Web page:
Robert Louis Stevenson’s Treasure Island was my gateway into literature. It allowed me to pass into the entire universe of classic novels. My epiphany was that reading finely-crafted fiction was not only fun, educational and inspiring, but easy too, whereas I had been expecting those enigmatic objects called books to remain almost impenetrable. My progress was rapid. I read Tolstoy’s War and Peace next, then Homer’s Iliad and Odyssey. I became a bibliophile, spending my pocket money on Penguin Classics. I’m still an adherent of Penguin Classics, but I hardly watch films of any kind these days, I don’t know why, they don’t hold my attention like they once did. My tastes have changed in many ways, but I suppose that deep down the early influences never entirely let one go. It’s a shame there are no dinosaurs in Tolstoy. More than anyone, he would have understood their hearts and minds.

WFR: What writers were your introduction to the “weird”, whether the Weird Tales kind of weird or something even stranger?

Poe was the first real ‘weird’ writer I ever read. I was fifteen years old at the time I discovered him and I became an instant devotee. Thanks to Poe I ended up specialising in short stories rather than novels. He was my idol and my mentor in so many ways. I desperately wanted to be a writer like him. He demonstrated how terror, panic and desperation could be handled with conscious and deliberate skill, for essentially he was an ideas writer who dealt with emotional themes, rather than an emotional writer hoping to intellectualise his material, as Lovecraft arguably was. This is not to disparage Lovecraft, but they came at the weird from different directions and Poe’s direction is more to my liking.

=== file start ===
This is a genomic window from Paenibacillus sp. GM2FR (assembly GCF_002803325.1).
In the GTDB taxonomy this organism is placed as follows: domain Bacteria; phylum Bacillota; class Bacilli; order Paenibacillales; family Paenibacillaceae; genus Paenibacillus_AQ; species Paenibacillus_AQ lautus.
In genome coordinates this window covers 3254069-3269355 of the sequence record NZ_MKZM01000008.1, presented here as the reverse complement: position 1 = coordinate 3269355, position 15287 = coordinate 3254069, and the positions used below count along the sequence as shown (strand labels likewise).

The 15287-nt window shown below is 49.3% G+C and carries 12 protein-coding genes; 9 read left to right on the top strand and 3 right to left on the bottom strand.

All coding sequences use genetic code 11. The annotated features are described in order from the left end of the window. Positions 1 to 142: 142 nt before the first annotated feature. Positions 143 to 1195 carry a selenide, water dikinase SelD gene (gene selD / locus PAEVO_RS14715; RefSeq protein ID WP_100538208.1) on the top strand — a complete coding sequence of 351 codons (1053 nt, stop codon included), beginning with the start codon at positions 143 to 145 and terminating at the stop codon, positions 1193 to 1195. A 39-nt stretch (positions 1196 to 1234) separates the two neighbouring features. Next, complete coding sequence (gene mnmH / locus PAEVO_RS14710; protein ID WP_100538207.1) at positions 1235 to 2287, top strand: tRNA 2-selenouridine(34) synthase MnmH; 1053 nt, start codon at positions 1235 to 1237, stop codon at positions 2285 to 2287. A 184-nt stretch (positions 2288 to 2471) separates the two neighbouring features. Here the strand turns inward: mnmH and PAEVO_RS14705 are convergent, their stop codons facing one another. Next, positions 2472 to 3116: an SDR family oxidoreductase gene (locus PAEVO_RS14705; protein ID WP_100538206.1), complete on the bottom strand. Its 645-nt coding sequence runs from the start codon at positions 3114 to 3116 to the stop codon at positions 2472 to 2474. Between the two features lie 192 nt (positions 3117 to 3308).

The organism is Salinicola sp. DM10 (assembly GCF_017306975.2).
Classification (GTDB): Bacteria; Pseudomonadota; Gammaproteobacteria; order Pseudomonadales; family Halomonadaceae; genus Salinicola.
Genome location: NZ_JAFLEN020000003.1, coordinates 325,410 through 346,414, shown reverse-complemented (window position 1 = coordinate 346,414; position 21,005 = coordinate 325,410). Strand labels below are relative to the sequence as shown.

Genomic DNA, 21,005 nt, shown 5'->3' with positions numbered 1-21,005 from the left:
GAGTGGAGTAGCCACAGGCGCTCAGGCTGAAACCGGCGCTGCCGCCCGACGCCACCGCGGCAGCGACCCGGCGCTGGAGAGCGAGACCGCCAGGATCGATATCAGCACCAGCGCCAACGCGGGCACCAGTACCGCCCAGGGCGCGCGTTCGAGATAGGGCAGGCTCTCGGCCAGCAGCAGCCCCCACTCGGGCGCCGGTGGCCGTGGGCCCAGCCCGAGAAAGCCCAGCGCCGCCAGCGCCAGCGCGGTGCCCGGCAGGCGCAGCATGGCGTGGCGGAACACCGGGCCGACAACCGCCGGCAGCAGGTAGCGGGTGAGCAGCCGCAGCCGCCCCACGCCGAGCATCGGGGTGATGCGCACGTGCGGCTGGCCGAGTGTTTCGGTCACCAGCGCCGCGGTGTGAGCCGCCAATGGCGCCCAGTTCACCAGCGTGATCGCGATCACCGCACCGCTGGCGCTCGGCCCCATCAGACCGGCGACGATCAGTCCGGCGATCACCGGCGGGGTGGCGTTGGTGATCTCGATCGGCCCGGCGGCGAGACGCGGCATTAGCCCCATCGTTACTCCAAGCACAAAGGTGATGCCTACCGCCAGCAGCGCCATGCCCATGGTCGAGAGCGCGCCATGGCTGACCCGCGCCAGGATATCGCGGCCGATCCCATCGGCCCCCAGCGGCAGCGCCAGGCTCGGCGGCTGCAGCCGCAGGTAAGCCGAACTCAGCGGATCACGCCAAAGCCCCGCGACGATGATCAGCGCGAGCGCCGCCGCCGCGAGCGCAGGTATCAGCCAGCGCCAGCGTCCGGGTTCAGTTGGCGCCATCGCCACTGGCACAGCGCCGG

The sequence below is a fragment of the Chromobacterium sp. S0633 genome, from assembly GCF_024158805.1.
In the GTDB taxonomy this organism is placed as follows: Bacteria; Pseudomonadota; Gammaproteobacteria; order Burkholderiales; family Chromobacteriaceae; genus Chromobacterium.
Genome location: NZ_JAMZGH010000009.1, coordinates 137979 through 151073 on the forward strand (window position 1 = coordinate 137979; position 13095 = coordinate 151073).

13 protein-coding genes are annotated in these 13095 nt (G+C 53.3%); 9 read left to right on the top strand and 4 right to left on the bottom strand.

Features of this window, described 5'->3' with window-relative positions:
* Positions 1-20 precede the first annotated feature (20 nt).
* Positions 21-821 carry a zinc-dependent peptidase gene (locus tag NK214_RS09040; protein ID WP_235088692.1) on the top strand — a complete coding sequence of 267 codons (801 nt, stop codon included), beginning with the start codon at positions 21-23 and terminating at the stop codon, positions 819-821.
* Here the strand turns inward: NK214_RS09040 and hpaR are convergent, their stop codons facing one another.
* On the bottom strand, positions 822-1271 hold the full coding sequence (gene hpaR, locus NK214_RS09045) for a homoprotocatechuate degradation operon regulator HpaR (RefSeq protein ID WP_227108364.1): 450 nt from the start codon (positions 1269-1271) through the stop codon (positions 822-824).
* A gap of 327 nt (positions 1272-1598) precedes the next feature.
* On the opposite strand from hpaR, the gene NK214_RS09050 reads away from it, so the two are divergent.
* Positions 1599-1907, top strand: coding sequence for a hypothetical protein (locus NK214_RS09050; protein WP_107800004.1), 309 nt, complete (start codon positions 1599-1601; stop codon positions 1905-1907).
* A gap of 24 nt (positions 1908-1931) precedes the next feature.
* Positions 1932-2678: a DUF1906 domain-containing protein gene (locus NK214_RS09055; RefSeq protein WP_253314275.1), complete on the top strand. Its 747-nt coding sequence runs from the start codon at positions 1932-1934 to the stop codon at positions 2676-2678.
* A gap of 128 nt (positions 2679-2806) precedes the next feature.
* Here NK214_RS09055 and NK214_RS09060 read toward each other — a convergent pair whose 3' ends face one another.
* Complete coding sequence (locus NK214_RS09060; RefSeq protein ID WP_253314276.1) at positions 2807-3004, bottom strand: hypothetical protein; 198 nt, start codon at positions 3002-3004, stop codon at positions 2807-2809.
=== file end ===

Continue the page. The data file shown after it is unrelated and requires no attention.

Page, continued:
Poe was my model for a long time and in some ways still is. I regard him as the spiritual godfather of the modern ‘weird’ even though the best part of two centuries have passed since he lived and wrote. There’s a very odd distorted comedy in his writing too, the comedy of the absurd, which was brand new to me when I first encountered it. People often forget that he wrote ‘arabesques’ as well as ‘grotesques’. I was probably even more influenced by his weird comedies than his weird serious tales. Then when I discovered Kafka and Voltaire’s Candide I knew for certain this was the less trodden path I preferred to follow, the path of philosophical irony and menacing absurdism and offbeat logic.

A little later I discovered Ray Bradbury and he also became important to me. He’s the writer I regard as the nearest true 20th Century equivalent to Poe, in the sense of his versatility, the fact that he wrote science fiction as well as horror and fantasy, and the kind of warped comedy that seems on the surface to be light-hearted, almost homely stuff, but is founded on quite exceptional morbidity. Clark Ashton Smith is another writer I must mention as having a strong effect on me. I mustn’t forget Saki, who was another prime influence. Jack Vance too.

These were all authors I discovered before the age of 18, as I feel that after that age the rules alter somehow, that while we may be powerfully influenced and inspired by new literary discoveries in our conscious minds, on a deeper level we are less scathed. The authors I most admire and wish to emulate, Calvino, Borges, Barthelme, Vian, are those I really only got to grips with in my twenties and thirties, and even though I always cite them as my major literary influences I suspect they float and drift on the magma of the older influences like unstable tectonic plates, ready to submerge at any moment.